Welcome to Hyperion Records, an independent British classical label devoted to presenting high-quality recordings of music of all styles and from all periods from the twelfth century to the twenty-first.
Hyperion offers both CDs, and downloads in a number of formats. The site is also available in several languages.
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With Missa Christ ist erstanden & other works by Jacob Regnart, Cinquecento returns to the music of this distinguished composer and employee of the Imperial Habsburg courts of Prague and Innsbruck. Regnart was praised by Lassus, a near contemporary, as 'trefflich' ('splendid'), and it's a judgement that listeners to this new album will share.
An occasional series dedicated to choice selections of our all-time favourite recordings—ones you might possibly have missed? This time: Choral music by Vierne, Widor & Dupré from Westminster Cathedral Choir (‘my obeisance goes to all artists involved with this outstanding production’—Soundscapes, Australia), Charpentier's Leçons de ténèbres, Litanies & Magnificat from Arcangelo (‘beautiful sounds, wonderfully recorded as well’—BBC Record Review), and The Complete Piano Concertos of Malcolm Williamson from Piers Lane and the Tasmanian Symphony Orchestra (‘an absorbing and highly entertaining experience’—International Piano). If you don’t know them already, a track from each is included on our monthly sampler which is free to download.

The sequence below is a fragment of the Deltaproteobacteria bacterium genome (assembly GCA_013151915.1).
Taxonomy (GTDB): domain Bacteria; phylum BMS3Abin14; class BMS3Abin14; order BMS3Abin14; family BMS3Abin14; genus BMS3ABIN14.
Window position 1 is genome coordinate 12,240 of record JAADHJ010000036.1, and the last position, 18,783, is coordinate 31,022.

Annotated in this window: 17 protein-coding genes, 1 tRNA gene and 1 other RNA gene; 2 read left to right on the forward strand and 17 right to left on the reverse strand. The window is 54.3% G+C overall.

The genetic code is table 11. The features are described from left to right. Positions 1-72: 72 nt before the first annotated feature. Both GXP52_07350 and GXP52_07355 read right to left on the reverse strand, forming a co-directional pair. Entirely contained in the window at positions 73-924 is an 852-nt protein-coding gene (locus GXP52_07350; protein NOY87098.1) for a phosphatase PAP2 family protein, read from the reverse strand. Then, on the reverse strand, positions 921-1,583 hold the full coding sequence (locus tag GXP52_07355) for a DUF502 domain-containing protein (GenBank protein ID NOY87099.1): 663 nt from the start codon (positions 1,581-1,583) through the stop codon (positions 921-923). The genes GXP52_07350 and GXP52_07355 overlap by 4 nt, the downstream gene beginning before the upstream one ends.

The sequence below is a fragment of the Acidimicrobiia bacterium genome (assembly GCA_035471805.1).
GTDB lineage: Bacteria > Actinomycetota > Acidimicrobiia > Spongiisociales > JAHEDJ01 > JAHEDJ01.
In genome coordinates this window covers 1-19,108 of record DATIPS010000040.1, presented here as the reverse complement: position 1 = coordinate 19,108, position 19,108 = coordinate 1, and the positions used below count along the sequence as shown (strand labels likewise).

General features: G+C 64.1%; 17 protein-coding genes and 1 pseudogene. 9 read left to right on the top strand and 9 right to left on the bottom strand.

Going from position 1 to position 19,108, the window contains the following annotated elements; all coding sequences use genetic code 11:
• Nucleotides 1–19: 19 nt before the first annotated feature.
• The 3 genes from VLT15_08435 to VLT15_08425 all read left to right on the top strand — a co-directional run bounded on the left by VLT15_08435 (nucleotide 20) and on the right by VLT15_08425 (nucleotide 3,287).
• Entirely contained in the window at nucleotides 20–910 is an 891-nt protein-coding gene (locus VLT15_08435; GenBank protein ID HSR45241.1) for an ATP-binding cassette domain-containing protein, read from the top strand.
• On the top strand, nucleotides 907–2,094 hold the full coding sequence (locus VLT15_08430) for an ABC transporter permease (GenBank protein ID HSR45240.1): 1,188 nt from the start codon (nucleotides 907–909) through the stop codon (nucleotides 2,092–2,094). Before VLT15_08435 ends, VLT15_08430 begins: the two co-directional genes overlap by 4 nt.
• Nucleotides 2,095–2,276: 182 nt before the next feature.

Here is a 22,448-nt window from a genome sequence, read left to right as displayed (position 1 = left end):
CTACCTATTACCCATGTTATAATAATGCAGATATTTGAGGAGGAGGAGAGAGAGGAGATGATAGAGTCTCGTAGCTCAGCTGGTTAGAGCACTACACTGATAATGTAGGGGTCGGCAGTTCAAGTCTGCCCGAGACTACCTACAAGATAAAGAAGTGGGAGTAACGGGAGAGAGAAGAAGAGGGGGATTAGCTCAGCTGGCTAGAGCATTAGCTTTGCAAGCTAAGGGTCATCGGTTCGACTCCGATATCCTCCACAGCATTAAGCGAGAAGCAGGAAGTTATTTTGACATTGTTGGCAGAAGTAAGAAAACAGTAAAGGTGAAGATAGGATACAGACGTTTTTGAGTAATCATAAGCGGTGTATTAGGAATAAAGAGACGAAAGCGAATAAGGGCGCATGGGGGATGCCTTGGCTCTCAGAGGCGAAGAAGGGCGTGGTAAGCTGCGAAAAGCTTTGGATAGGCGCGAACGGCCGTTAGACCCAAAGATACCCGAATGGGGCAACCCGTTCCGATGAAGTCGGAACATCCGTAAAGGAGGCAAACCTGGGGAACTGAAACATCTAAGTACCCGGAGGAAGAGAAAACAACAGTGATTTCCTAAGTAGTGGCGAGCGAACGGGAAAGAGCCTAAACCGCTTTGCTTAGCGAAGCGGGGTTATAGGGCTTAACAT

New from 1equalmusic this month comes Burden of Truth which features two ambitious re-imaginings of older works: Gavin Bryars revisits his 1970s cult hit Jesus' blood never failed me yet, while Antony Pitts takes a single folio from the early Tudor Eton Choirbook as the starting point for his Jesus autem transiens. The Song Company—greatly expanded (these unaccompanied works are in 32 and 25 parts respectively)—rises admirably to the challenges posed.
Recorded live in 2016, The Mozartists and conductor Ian Page present a rare performance of Il Vologeso by Niccolò Jommelli. Every bit as outlandish as the extravagant Württemberg opera house where it was first performed, the plot concerns itself with the machinations of a second-century Roman emperor, the music is startlingly forward-looking for the 1760s, and the vibrant cast assembled for this Signum album revels in it all.